NASCAR Race Weekend Central

Jimmie Johnson Goes Flag-to-Flag to Win the 2010 Prelude to the Dream at Eldora

The Gillette Fusion ProGlide Prelude to the Dream is, for all intents and purposes, an All-Star race where some of the biggest names in auto racing come out and race for fun. Yes, there is a lot of money surrounding the event, but the drivers aren’t racing for any of it. Of course, that doesn’t necessarily mean that the drivers aren’t going to give their all.

During practice, Eldora Speedway owner Tony Stewart was by far the fastest driver on track, turning laps under 15.5 seconds. However, when qualifying came along, Stewart hit the wall before taking the green flag and qualified back in the pack. Clint Bowyer ended up putting up the best time with a 16.07.

A couple of additional wrinkles were added to the Prelude to the Dream for 2010. First, the 27 participants were grouped into four teams, each of which had a captain. Denny Hamlin was the St. Jude captain, Kasey Kahne was the Cincinnati captain, Kyle Busch was the Levine captain and Bowyer served as the Riley captain.

Each team represented a different Children’s Hospital that benefited from the race. The benefiting hospitals were St. Jude’s Children’s Research Hospital in Memphis, Tenn., the Levine Children’s Hospital in Charlotte, N.C., the Cincinnati Children’s Hospital Medical Center in Cincinnati, Ohio and the Riley Hospital for Children in Indianapolis, Ind. The team with the lowest score resulting from the summation of their top-five finishing positions wins the largest share (45% of the pot). The second-place team wins 25% of the pot for their charity. Third- and fourth-place will each split 15%.

On top of that overall amount of money, a new wrinkle was added last minute. Each captain had the option to delegate one member of his team to start at the rear of the field. If that person could come from the back to win the Prelude, an extra $50,000 would be added to the charity’s pot.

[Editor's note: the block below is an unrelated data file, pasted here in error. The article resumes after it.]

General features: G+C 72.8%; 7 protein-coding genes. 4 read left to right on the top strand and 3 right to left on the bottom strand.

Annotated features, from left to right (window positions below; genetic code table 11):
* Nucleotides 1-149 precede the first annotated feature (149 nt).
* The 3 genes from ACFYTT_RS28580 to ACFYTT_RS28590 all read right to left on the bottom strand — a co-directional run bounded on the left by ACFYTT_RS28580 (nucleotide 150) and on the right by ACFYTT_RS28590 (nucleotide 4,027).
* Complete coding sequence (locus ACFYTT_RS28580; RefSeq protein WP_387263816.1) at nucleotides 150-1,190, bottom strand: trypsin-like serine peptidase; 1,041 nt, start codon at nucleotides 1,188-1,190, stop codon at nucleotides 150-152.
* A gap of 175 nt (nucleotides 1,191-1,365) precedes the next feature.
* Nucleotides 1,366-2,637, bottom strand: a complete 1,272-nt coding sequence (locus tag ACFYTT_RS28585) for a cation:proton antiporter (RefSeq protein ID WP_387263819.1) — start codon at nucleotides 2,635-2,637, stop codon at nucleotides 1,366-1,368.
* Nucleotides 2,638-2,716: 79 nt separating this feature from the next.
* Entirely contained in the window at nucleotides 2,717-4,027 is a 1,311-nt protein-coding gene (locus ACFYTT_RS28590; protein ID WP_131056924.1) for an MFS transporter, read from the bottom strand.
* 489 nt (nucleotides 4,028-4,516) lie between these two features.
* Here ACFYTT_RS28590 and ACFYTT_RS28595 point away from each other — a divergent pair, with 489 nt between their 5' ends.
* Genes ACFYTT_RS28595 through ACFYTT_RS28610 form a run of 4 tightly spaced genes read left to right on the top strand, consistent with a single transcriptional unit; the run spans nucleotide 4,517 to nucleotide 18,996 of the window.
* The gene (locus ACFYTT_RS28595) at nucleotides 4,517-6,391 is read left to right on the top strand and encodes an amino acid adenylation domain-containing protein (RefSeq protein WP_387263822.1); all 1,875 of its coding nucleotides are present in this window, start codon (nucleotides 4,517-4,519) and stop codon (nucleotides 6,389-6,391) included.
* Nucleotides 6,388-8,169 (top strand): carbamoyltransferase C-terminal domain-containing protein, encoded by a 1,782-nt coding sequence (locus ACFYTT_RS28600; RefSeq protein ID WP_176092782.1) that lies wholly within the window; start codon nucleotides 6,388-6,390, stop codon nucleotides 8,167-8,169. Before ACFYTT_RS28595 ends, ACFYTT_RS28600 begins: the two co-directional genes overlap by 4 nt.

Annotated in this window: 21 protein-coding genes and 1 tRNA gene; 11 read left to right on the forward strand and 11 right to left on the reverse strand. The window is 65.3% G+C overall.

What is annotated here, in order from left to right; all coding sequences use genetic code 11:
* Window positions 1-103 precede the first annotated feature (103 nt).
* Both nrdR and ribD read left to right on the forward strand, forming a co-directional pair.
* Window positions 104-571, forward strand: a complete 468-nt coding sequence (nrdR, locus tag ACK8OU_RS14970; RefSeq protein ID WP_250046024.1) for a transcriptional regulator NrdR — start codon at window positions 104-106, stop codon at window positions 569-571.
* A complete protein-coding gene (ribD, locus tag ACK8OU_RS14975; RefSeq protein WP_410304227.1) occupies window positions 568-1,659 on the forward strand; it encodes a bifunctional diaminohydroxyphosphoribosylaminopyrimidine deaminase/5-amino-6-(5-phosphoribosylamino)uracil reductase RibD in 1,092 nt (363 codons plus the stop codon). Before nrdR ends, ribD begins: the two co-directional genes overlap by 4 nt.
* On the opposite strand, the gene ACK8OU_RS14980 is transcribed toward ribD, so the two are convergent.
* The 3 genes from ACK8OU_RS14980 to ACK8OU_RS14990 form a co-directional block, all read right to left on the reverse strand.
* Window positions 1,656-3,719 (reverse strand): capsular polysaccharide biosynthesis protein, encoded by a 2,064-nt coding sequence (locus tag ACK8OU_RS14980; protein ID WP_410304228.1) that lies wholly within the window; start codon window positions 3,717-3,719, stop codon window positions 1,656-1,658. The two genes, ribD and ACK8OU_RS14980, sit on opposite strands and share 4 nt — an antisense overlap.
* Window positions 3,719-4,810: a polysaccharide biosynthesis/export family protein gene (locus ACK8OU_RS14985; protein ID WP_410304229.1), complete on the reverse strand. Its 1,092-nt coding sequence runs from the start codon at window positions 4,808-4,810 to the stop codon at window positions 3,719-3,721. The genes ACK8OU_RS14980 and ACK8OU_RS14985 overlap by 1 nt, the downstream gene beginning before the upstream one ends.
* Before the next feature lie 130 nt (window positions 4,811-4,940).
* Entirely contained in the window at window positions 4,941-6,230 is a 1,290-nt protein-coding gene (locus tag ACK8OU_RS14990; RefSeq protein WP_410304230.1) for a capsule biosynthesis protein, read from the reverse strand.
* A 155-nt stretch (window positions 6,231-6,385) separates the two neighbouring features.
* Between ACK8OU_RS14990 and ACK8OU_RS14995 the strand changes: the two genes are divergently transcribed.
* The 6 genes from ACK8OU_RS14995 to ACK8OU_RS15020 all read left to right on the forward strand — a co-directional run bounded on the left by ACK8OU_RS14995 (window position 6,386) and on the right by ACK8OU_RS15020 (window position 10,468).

Jimmie Johnson‘s night started out with an unfortunate meeting with the wall during hot laps. This contact broke the right-front corner of the car so that the right-front tire was pointed out towards the wall at a severe angle.

However, when the feature came around, Johnson drew the pole position. From the start of the race, Johnson was in control. However, this was not a complete and total cakewalk for the four-time defending Sprint Cup champion.

Johnson’s main competition for much of the event was the No. 18 of Busch. Busch tried multiple times to try to pull a slide job on Johnson during the event, but was never successful. Eventually, he dropped back to a fourth-place finish.

Most of the competitors that started up front simply could not keep up with Johnson’s pace and dropped back through the pack in the short bursts of on track action between cautions. This allowed drivers from the back of the pack, like Hamlin and Stewart (who bit on the offer to start at the back for the extra $50,000) to race up into the top 10.

However, none of these drivers were able to do much of anything with Johnson, who was able to jump out to a good lead on all of the restarts over the rest of the pack. Johnson led all 30 laps in winning the Sixth Annual Gillette Fusion ProGlide Prelude to the Dream in front of roughly 20,000 fans.

Jimmie’s winning margin was .638 of a second over Bowyer, who was technically his teammate and car owner for the race. Carl Edwards used a masterful final restart to move up to the third spot. Busch and Hamlin (from 24th on the grid) rounded out the top five. Stewart, one of only two drivers delegated to go after the extra $50,000, finished sixth.

As a result of Johnson’s victory and Busch’s strong top-five run, Team Levine snagged the victory in the overall competition and the 45% share of the proceeds.

The race was run in a fashion similar to rush hour traffic, with no less than 12 caution flags slowing the field, mainly due to spins. In addition, a couple of restarts were waved off due to spins under cautions, or one of the cars running over the restart cone. This slowed the average to an anemic 27.626 mph, an average speed similar to that of a ride to school on the bus.

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